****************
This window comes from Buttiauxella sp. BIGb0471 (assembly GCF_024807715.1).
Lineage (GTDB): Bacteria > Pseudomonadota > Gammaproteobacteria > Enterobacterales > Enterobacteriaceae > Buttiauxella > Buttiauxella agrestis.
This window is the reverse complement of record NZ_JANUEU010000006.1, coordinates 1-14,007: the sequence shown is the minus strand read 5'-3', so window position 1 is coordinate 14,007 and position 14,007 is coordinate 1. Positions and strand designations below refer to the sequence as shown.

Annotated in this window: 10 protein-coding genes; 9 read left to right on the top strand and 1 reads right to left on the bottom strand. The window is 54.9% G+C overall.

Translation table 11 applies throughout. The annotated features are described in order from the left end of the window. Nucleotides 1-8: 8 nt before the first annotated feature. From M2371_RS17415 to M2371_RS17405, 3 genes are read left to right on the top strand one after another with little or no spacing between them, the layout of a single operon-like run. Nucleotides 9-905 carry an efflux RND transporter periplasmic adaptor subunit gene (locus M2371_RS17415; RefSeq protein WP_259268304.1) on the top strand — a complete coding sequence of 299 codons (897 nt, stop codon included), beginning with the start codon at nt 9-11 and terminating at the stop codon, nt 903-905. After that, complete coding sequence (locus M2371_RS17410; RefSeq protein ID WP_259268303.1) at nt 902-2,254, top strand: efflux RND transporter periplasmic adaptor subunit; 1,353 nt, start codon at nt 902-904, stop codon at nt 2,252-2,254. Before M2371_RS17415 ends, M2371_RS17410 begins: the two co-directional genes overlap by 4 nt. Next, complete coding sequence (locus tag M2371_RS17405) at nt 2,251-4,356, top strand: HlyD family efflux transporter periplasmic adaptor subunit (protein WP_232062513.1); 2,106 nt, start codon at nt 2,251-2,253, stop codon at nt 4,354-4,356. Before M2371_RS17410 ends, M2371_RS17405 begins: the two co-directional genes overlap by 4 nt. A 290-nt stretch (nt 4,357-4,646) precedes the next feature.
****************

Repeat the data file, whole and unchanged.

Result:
This window comes from Buttiauxella sp. BIGb0471 (assembly GCF_024807715.1).
Lineage (GTDB): Bacteria > Pseudomonadota > Gammaproteobacteria > Enterobacterales > Enterobacteriaceae > Buttiauxella > Buttiauxella agrestis.
This window is the reverse complement of record NZ_JANUEU010000006.1, coordinates 1-14,007: the sequence shown is the minus strand read 5'-3', so window position 1 is coordinate 14,007 and position 14,007 is coordinate 1. Positions and strand designations below refer to the sequence as shown.

Annotated in this window: 10 protein-coding genes; 9 read left to right on the top strand and 1 reads right to left on the bottom strand. The window is 54.9% G+C overall.

Translation table 11 applies throughout. The annotated features are described in order from the left end of the window. Nucleotides 1-8: 8 nt before the first annotated feature. From M2371_RS17415 to M2371_RS17405, 3 genes are read left to right on the top strand one after another with little or no spacing between them, the layout of a single operon-like run. Nucleotides 9-905 carry an efflux RND transporter periplasmic adaptor subunit gene (locus M2371_RS17415; RefSeq protein WP_259268304.1) on the top strand — a complete coding sequence of 299 codons (897 nt, stop codon included), beginning with the start codon at nt 9-11 and terminating at the stop codon, nt 903-905. After that, complete coding sequence (locus M2371_RS17410; RefSeq protein ID WP_259268303.1) at nt 902-2,254, top strand: efflux RND transporter periplasmic adaptor subunit; 1,353 nt, start codon at nt 902-904, stop codon at nt 2,252-2,254. Before M2371_RS17415 ends, M2371_RS17410 begins: the two co-directional genes overlap by 4 nt. Next, complete coding sequence (locus tag M2371_RS17405) at nt 2,251-4,356, top strand: HlyD family efflux transporter periplasmic adaptor subunit (protein WP_232062513.1); 2,106 nt, start codon at nt 2,251-2,253, stop codon at nt 4,354-4,356. Before M2371_RS17410 ends, M2371_RS17405 begins: the two co-directional genes overlap by 4 nt. A 290-nt stretch (nt 4,357-4,646) precedes the next feature.